the whole terrain is drawn using a unique geometry patch

This won't be helpful. Draw as few as you can.


I mean with a single VBO used multiple times (once for each quadtree leaf)



So you mean you bind all your textures at once in many texture units ? A bit like above, don't consume for things you don't need (here, you don't see).
Regarding your situation, if you cannot change your rendering algorithm, you might try considering procedural texturing.

Yes I bind all potentially used textures before rendering the terrain. Especially with tiles covering a great surface, all kind of terrain textures will probably be used.
I considered using procedural texturing but most of my landclass textures have patterns like crop fields, urban areas, swamps... hard to reproduce with procedural texturing.

Silence
06-27-2016, 06:46 AM
Do you have so many different materials and textures ? With texture splatting you generally select one texture over several, not over many. And you select it doing a quick test (texture look-up). You then might consider grouping your textures. I.e.: having only a single image for the whole grass, including the borders that bring to the forest, or near a road, or near the water. Which part of grass will be used as a texture will be choose regarding the texture coordinates. You will have a second image that will treat about another group, for example the trees, and you will select which texture tree to render depending again on the texture coordinates and not a big computation done for each fragment.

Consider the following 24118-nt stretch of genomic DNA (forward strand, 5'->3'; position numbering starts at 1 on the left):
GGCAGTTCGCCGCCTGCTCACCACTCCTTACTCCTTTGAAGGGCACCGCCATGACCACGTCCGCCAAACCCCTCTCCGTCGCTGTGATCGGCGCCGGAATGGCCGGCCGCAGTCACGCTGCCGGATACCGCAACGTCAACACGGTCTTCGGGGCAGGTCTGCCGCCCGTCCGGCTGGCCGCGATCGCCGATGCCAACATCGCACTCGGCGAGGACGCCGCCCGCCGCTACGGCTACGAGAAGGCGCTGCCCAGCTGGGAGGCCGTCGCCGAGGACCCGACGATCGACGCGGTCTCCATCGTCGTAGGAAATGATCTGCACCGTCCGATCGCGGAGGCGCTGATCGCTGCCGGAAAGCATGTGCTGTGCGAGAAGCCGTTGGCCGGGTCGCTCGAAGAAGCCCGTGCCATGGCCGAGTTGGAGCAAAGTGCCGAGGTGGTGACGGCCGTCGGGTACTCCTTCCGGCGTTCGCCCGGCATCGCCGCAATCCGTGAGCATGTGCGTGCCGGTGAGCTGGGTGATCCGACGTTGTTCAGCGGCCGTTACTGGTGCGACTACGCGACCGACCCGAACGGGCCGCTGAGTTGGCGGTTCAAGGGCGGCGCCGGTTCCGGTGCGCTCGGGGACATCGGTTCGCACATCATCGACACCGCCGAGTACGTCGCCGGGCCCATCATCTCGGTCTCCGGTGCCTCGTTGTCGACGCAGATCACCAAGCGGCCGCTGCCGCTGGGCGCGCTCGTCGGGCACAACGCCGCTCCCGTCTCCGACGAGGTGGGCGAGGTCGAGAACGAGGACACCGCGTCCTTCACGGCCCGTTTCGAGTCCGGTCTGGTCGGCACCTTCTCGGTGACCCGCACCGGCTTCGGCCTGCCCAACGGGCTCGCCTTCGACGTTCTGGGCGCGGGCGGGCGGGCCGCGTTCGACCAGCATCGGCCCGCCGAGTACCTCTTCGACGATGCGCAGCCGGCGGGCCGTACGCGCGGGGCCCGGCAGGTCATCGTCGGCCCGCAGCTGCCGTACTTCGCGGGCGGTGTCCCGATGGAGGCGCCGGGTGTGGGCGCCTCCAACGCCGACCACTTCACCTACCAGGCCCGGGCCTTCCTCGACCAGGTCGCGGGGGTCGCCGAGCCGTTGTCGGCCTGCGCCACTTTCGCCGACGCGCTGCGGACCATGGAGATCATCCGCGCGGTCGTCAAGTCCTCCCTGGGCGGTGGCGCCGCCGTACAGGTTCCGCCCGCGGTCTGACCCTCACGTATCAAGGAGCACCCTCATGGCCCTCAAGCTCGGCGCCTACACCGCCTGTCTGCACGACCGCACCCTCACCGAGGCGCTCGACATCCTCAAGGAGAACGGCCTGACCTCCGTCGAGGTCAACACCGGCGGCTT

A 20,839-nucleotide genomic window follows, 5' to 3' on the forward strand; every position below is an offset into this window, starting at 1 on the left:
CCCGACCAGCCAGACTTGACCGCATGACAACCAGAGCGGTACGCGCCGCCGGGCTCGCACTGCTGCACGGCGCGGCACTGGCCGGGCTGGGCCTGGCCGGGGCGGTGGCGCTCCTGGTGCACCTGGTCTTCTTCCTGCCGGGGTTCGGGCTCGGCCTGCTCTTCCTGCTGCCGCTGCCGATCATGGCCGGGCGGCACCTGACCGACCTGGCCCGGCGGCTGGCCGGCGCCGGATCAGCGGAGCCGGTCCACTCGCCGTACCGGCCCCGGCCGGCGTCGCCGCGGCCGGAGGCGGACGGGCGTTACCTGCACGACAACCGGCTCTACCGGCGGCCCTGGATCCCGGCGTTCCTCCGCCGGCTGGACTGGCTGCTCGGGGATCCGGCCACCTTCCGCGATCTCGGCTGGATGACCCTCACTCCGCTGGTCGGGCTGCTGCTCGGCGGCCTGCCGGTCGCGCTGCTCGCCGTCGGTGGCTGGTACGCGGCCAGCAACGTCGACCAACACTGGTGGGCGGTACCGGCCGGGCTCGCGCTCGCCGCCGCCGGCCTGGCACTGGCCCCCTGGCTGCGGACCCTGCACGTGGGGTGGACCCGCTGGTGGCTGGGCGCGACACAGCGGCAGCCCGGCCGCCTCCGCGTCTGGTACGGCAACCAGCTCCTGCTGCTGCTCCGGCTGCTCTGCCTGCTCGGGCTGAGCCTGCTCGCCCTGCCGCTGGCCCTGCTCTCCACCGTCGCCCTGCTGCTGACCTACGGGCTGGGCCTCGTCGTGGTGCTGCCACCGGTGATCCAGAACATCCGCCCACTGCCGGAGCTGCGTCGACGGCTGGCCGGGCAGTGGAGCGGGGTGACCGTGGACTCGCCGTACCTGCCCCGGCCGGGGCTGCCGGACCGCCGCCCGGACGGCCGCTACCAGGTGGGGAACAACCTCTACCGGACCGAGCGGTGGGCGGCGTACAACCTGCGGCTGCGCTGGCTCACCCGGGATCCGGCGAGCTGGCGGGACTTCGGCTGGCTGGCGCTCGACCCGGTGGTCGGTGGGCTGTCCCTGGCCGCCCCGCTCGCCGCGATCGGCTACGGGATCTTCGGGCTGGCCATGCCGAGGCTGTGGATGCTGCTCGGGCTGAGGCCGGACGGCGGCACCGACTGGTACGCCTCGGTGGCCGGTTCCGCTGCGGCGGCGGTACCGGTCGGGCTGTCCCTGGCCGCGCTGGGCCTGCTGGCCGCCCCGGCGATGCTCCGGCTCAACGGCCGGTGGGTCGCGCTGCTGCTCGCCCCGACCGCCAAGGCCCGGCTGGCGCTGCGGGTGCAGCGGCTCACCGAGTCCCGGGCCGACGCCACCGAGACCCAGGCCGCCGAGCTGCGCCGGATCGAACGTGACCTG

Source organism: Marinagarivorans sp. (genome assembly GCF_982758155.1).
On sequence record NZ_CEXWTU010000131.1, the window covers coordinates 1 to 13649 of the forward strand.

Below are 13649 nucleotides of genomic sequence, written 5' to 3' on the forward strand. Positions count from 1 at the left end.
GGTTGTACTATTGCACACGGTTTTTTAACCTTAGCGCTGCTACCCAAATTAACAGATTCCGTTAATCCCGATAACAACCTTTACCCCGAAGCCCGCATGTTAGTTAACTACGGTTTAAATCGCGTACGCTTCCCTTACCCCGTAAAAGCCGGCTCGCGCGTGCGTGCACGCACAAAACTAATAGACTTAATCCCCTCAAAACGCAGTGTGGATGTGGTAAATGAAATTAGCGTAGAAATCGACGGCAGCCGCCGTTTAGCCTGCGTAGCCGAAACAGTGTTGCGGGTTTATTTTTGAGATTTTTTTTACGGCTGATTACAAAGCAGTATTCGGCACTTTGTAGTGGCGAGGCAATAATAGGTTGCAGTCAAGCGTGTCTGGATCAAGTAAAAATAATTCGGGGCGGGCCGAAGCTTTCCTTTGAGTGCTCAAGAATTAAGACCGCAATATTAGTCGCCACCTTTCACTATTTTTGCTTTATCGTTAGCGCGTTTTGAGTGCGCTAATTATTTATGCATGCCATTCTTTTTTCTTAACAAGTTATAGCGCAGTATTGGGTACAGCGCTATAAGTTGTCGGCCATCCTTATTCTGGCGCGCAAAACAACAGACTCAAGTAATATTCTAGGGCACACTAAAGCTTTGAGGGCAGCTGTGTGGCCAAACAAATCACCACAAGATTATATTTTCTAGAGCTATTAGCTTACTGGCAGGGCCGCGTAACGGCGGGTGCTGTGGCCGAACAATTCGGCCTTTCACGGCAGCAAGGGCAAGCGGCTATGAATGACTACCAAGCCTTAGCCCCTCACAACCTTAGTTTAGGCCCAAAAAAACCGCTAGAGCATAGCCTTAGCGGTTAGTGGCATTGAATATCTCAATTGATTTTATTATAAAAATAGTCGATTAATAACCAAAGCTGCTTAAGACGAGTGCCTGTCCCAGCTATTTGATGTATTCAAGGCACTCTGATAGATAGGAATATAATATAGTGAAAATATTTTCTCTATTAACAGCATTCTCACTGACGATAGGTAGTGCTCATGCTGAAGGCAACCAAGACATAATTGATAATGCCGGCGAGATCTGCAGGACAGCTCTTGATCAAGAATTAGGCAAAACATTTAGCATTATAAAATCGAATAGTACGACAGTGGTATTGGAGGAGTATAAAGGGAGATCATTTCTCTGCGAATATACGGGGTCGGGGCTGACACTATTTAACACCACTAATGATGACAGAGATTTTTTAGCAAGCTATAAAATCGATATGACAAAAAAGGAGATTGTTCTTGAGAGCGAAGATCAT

You might also consider a different workflow: decide about the material in the vertex shader, not the fragment shader. This, however, implies to do the masking on the vertex level, instead of using an image.

Vylsain
06-28-2016, 03:53 AM
Do you have so many different materials and textures ? With texture splatting you generally select one texture over several, not over many.

Yes I do, you can quickly have a lot of different materials. Most people will use texture splatting just with a few simple materials like grass/rock/dirt but I need more to represent more land class.


And you select it doing a quick test (texture look-up)

That's the problem ! If I'm not wrong here, this is not really a selection but a mix : I mean you never select a texture and ignore others, you always sample all available textures and mix the result.
Typically, if you want to do texture splatting with 4 materials, you'll have :



vec4 mask = texture(maskSampler,uv).rgb;

vec3 mat0 = texture(mat0Sampler,uv).rgb;